The Ice Cream Treat You Probably Forgot Once Existed At McDonald's

Although McDonald's ice cream is still around today in the form of cones and McFlurries, the chain once served another kind of ice cream — the Tripple Ripple. According to a vintage image of a McDonald's menu that circulated on social media, this particular treat cost only around $0.20 in 1973 (or $1.39 in 2023's currency). It boasted a swirl of vanilla, chocolate, and strawberry ice creams in a waffle cone. Sounds like a possible hit (at least among Neapolitan fans), right?

Obviously, the Tripple Ripple is no longer on the Golden Arches' menu, which in and of itself isn't too strange. After all, there are plenty of discontinued McDonald's items. However, the Tripple Ripple stands apart from the rest, as its story ended in a massive lawsuit.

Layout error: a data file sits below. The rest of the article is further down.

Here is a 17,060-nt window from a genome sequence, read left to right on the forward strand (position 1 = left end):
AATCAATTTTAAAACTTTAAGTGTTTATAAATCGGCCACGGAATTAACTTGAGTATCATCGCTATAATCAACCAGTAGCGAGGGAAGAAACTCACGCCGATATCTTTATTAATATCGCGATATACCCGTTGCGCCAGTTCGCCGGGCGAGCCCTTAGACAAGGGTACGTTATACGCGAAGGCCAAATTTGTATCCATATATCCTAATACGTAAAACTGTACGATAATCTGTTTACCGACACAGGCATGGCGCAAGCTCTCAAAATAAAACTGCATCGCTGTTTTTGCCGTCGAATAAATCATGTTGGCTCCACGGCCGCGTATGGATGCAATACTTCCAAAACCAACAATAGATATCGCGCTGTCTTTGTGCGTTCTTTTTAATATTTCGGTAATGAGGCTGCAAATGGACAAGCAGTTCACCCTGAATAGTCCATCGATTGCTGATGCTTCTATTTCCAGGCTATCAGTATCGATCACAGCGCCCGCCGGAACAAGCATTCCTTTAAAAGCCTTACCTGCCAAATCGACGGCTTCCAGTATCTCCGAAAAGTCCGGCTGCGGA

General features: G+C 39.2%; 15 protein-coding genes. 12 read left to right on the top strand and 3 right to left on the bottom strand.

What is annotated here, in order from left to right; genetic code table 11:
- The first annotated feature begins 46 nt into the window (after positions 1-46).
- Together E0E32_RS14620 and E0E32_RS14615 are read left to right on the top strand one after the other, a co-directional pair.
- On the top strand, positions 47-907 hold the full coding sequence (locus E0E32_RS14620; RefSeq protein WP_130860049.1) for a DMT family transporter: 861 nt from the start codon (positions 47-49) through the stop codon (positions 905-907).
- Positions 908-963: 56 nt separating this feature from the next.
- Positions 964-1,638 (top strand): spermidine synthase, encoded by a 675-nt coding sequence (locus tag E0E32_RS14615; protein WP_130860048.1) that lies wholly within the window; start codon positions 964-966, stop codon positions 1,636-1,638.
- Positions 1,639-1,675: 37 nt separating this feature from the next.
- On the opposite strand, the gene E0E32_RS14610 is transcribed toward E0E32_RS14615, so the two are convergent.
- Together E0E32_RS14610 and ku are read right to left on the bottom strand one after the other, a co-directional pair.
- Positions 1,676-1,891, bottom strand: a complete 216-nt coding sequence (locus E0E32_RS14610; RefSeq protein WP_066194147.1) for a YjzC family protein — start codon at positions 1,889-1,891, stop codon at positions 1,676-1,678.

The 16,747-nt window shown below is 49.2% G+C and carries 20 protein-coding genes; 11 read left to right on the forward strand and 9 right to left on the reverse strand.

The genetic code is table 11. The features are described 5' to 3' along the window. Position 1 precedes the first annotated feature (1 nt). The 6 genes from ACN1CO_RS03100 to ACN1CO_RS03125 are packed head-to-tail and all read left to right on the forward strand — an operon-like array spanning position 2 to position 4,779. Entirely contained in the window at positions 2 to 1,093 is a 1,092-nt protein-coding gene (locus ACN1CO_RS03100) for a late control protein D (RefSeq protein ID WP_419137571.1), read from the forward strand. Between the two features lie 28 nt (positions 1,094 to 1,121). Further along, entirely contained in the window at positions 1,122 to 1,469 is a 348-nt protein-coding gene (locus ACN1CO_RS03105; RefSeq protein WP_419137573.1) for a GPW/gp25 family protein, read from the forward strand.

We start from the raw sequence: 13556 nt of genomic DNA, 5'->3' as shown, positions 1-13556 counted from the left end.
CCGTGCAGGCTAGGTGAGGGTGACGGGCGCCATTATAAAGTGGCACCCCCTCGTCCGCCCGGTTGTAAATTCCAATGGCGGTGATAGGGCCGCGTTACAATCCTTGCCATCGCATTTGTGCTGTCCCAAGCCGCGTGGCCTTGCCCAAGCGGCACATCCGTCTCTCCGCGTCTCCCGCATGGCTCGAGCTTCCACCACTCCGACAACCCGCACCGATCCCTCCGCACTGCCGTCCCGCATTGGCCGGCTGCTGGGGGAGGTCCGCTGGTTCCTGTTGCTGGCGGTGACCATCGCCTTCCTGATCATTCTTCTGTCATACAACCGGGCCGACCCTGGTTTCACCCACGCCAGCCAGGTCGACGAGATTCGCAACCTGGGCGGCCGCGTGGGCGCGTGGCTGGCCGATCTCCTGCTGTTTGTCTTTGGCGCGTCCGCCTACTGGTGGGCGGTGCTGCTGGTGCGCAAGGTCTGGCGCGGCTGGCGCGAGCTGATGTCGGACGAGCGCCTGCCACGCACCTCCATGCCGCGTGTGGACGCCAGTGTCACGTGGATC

Around 1972, Central Ice Cream president Tom Cummings created the Tripple Ripple and made a "handshake" deal with McDonald's, per the Chicago Tribune. According to this verbal agreement, McDonald's would include the ice cream cone as an exclusive item on its menu for 20 years. As you can imagine, this deal did not exactly go to plan.

What happened to the McDonald's Tripple Ripple?

Despite an agreement to sell the treat for 20 years, McDonald's discontinued the Tripple Ripple in 1974. The lawsuit, filed in 1977 by Tom Cummings, alleged that McDonald's backed out of the deal and did not inform him or Central Ice Cream, costing the latter millions as a result.

Central Ice Cream filed for bankruptcy in 1978, with legal documents promising to "[seek] actual and punitive damages against McDonald's." The matter went to trial in late 1983, with the court eventually siding with Cummings and Central Ice Cream. In 1985, the dispute was settled out of court, and McDonald's agreed to pay the plaintiffs $15.5 million, which was negotiated down from the original $52 million.

In the end, Central Ice Cream was able to pay back its debt with an estimated $1 million to $3 million left over. Cummings also received several million dollars, as he was the creator of the Tripple Ripple and 'signed' off on the exclusive deal in 1972. All in all, the whole situation is about as messy as a melted ice cream cone.